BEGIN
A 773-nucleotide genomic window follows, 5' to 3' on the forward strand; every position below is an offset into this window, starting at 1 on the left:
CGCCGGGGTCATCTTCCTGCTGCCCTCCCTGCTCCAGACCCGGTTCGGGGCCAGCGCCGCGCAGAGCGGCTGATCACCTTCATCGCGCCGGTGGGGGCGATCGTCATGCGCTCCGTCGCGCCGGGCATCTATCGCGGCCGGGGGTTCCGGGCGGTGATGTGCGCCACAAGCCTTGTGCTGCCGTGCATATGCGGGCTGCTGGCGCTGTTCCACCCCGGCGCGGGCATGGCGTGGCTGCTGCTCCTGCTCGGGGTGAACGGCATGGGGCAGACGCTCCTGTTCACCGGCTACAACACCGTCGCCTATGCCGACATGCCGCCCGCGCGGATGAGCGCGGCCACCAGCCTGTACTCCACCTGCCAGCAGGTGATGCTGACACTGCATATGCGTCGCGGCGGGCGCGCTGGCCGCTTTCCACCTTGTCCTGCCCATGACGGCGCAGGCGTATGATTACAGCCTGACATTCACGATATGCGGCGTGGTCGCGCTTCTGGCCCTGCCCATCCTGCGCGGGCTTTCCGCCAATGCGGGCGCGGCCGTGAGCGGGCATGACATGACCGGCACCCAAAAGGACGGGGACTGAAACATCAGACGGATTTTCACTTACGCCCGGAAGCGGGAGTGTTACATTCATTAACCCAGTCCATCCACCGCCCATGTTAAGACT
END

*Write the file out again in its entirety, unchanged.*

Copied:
A 773-nucleotide genomic window follows, 5' to 3' on the forward strand; every position below is an offset into this window, starting at 1 on the left:
CGCCGGGGTCATCTTCCTGCTGCCCTCCCTGCTCCAGACCCGGTTCGGGGCCAGCGCCGCGCAGAGCGGCTGATCACCTTCATCGCGCCGGTGGGGGCGATCGTCATGCGCTCCGTCGCGCCGGGCATCTATCGCGGCCGGGGGTTCCGGGCGGTGATGTGCGCCACAAGCCTTGTGCTGCCGTGCATATGCGGGCTGCTGGCGCTGTTCCACCCCGGCGCGGGCATGGCGTGGCTGCTGCTCCTGCTCGGGGTGAACGGCATGGGGCAGACGCTCCTGTTCACCGGCTACAACACCGTCGCCTATGCCGACATGCCGCCCGCGCGGATGAGCGCGGCCACCAGCCTGTACTCCACCTGCCAGCAGGTGATGCTGACACTGCATATGCGTCGCGGCGGGCGCGCTGGCCGCTTTCCACCTTGTCCTGCCCATGACGGCGCAGGCGTATGATTACAGCCTGACATTCACGATATGCGGCGTGGTCGCGCTTCTGGCCCTGCCCATCCTGCGCGGGCTTTCCGCCAATGCGGGCGCGGCCGTGAGCGGGCATGACATGACCGGCACCCAAAAGGACGGGGACTGAAACATCAGACGGATTTTCACTTACGCCCGGAAGCGGGAGTGTTACATTCATTAACCCAGTCCATCCACCGCCCATGTTAAGACT